Thus, these untruths--the condonement untruth itself and untruths told (again) in support of it--expose the malice of a 'by-any-means-necessary' mindset. And the fact that she said it repeatedly proves it was no brief judgment lapse; it was premeditated. She got this vicious falsehood from Ms. Malenfant, who made it to her--without any 'suggests' or 'maybe'--for at least a week before the interviews; she even declared that according to my book, one falsely accused of child sex abuse "is no more persecuted than the person who has sex with children". The reporter couldn't possibly have failed to recognize the falsity of this person's twisted claims--then why did she ally herself with her? Later we'll learn more about the reporter's awareness of her ally's untruths, and more about their motives. For now consider this:


Ms. Malenfant twice copied to the reporter an e-mail she'd sent the president saying I think "taboos against sex with children and child pornography should be eliminated". Because of all he knew of her character and mine, because he knew her rage at me had arisen from personal conflict (more about this later) and because of her intemperate words and wild accusations, the president had ignored Ms. Malenfant at the time, except to worry how far her malevolence might go. That's when she first took the claim to the reporter. The reporter endorsed it--in this no-'maybe' form--by demanding that the president justify his not acquiescing to Ms. Malenfant. But it is very revealing: neither of the two repeated publicly the allegation she had made to him; each used weaker or less direct claims instead. Even privately, the reporter didn't put in writing, to me or the president, her charge that I condone child molestation--not even using 'suggests' and 'maybe'. So of course she didn't admit to readers that she and her ally had alleged that to him. She also hid it from her editors, going so far as to censor it and other things out of a Malenfant e-mail she forwarded to them.


5.5)  [This and her previous question were originally both labeled '5'.]   Do you think it is inappropriate for a person such as yourself, who holds controversial views about child sex, to be associating with a group seeking to help non-custodial parents, many of whom face false allegations of child sex abuse?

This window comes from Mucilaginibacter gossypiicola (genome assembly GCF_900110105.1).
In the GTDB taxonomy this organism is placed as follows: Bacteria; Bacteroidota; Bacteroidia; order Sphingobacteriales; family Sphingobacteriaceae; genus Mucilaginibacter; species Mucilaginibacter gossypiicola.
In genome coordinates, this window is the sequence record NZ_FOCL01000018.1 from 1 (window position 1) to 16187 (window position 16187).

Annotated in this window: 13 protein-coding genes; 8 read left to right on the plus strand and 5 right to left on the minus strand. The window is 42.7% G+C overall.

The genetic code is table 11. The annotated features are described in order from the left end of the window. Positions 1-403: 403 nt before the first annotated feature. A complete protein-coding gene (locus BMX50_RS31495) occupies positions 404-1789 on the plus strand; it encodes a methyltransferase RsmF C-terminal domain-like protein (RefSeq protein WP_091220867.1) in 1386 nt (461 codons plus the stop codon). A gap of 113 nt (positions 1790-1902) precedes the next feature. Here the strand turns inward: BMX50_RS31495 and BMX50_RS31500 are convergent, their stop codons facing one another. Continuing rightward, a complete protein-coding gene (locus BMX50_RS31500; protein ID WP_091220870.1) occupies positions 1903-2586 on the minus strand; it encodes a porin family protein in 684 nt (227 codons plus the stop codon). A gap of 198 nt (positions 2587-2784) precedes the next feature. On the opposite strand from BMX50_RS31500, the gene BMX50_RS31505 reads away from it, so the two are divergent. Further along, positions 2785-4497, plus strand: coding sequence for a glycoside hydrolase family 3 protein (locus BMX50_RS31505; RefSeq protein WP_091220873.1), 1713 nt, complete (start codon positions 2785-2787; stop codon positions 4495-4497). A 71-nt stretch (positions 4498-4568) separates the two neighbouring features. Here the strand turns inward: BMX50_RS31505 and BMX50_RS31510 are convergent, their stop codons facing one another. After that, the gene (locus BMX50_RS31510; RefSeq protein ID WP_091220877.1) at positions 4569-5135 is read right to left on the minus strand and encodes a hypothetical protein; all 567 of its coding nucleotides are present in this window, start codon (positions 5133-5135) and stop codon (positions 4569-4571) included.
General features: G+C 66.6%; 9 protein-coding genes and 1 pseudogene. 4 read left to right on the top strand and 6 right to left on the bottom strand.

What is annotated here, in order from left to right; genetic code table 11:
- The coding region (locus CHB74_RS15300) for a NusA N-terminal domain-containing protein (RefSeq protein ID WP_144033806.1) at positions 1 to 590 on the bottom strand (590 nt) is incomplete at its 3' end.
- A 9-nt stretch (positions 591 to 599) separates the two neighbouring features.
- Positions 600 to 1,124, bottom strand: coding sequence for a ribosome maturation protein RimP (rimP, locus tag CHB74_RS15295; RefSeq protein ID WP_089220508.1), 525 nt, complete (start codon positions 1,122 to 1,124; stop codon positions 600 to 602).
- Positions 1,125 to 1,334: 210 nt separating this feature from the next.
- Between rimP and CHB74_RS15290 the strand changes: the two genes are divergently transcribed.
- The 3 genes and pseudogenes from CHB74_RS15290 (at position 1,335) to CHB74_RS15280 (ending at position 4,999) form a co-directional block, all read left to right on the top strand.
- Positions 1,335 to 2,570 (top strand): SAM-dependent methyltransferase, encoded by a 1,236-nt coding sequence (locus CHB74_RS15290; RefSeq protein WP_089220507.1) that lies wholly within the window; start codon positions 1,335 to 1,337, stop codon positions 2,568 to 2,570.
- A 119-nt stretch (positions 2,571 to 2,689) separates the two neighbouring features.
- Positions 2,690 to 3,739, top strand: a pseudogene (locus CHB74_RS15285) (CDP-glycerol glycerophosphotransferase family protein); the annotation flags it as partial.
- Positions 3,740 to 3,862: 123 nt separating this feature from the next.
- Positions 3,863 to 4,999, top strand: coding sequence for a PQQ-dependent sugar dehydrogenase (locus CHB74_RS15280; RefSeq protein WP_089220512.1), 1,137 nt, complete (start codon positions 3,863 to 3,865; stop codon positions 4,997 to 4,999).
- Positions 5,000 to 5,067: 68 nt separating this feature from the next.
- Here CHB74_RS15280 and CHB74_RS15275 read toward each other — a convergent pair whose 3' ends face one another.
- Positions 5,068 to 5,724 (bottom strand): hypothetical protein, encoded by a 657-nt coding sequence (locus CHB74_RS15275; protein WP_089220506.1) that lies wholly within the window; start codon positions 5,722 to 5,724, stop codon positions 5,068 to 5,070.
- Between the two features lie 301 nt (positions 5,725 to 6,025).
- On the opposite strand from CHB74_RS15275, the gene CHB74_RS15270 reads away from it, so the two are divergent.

The obvious answer to this query is that I do not consider it inappropriate, or else I wouldn't be thus associated; this is another implied accusation of wrongdoing, not a request for information. A reporter seeking the truth (rather than trying to "get" someone), knowing how easily misunderstandings arise, would ask for facts and for explanations. But things this reporter already knew, or should've known, reveal that even what the question did convey was insincere.


There was no involvement of any such views in ECMAS


First, the Post reporter has long claimed to be an advocate of free speech. If that ideal means anything, it means that punishment is appropriate only for behavior, not for beliefs a person is known to hold. But her purpose here was not the libertarian one of opposing "bad speech" solely by correcting its errors with "more speech". Her purpose was to cause action against me for what I had written--for exercising my freedom of academic and scientific expression as a philosopher of science. The action she sought, to repeat, was driving me out of the labor she knew I had spent much of my time in for years. She may also have known that I'd devoted my life to that work since retiring early to do so.